Oscar Pistorius covered his ears today as his attorney challenged a witness, at one point arguing that his girlfriend Reeva Steenkamp could not have screamed after Pistorius fired a first shot through a bathroom door because that shot likely struck her in the head and caused serious brain damage.
Pistorius' lawyer Barry Roux made the claim as he tried to poke holes into the testimony of a witness who said she heard a woman scream after a first shot. That scream was followed by several more shots in quick succession, Pistorius neighbor Michelle Burger had told the court.
Pistorius, the paralympian known as the Blade Runner, hung his head frequently during the testimony on the second day of his first degree murder trial and at one point put his hands over his ears during Roux's cross examination of Burger.
"We know it was four shots and two things I put to you, the total impact of that shots would not have allowed a scream," Roux said in challenging Burger. "In fact a state witness tells us with a head shot she would have dropped down immediately."
Authorities said that the first show struck Steenkamp in the finger, but Roux cited a state witness saying, "His statement says when the bullet hit her finger her hand was most likely covering her head and went into her head. After the bullet hit the deceased dropped immediately."
The comments came during a tense cross-examination of Burger, a university lecturer who was the prosecution's first witness. Burger, who lives about 580 feet away from Pistorius' home, testified that she heard blood-curdling screams on Valentine's Day morning last year when Steenkamp was killed.
Roux repeatedly tried to poke holes in Burger's story, insinuating that her statement and her husband's statement are virtual carbon copies.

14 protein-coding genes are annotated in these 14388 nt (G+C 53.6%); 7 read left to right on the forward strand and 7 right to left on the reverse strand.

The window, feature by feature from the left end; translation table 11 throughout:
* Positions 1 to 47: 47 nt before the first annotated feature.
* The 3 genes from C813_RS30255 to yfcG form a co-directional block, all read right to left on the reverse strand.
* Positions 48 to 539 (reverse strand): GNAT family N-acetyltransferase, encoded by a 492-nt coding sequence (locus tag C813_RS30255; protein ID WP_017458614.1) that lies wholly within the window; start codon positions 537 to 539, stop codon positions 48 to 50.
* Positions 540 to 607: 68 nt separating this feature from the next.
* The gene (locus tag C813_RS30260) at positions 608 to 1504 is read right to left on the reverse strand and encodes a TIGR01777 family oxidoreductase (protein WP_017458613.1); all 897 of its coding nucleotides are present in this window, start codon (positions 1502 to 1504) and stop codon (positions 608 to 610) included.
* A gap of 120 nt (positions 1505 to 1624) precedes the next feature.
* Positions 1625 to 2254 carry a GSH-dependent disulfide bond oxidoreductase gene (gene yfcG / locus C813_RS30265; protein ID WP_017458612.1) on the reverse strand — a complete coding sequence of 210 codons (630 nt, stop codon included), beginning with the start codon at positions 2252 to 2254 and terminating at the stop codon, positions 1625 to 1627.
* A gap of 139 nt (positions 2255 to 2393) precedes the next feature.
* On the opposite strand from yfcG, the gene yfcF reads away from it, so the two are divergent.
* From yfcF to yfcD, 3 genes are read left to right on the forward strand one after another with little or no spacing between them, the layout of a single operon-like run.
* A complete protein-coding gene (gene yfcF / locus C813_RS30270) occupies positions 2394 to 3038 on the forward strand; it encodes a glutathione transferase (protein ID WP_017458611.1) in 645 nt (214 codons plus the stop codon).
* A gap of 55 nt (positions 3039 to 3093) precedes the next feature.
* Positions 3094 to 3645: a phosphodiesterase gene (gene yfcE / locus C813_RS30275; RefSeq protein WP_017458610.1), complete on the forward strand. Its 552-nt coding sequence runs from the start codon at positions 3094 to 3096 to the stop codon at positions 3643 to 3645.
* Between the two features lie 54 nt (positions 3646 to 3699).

The defense attorney, who is said to be one of the best in South Africa, also tried to get her to acknowledge that the gunshots she heard were in fact Pistorius breaking down the wooden bathroom door with a cricket bat, and that the woman's voice she thought she heard could have been Pistorius' voice.
Roux had to apologize to Burger for his sarcastic tone after the prosecutor objected. At one point during the cross-examination, Judge Thokozile Masipa instructed the witness to answer "yes," "no" or "I don't know" after Roux asked the same question eight times, clearly not happy with the answers Burger gave.
When Roux released the witness, prosecutor Gerrie Nel asked her a few questions to clarify some of her answers during cross-examination. Whether it was Nel's gentler tone or the stress from being cross-examined by Roux, Burger started crying.
Today's hearing was delayed by about 20 minutes after a local TV channel aired a photo of Burger, which is in violation of court rules. Masipa warned journalists following the incident that photos are not allowed of witnesses who request privacy.
A second witness, neighbor Estelle Van Der Merwe, also told the court today that she heard a woman's voice in what sounded like an argument. Van Der Merwe testified that she heard four "thuds" and then complete silence the night Steenkamp died.
The day concluded with the third witness, Charl Johnson, who is Burger's husband, being called to the stand. While Burger said she heard one shot followed by a pause and then three successive shots, her husband told the court he was not sure how many shots he heard.
Johnson will resume his testimony on Wednesday, when he is expected to face an aggressive cross-examination by Roux.
Pistorius, 27, who faces a premeditated murder charge and several weapons counts, has pleaded not guilty. The Olympian said he mistook his girlfriend, model Reeva Steenkamp, for an intruder and shot her through a bathroom door.
If he is convicted, Pistorius could face at least 25 years in prison before he is eligible for parole.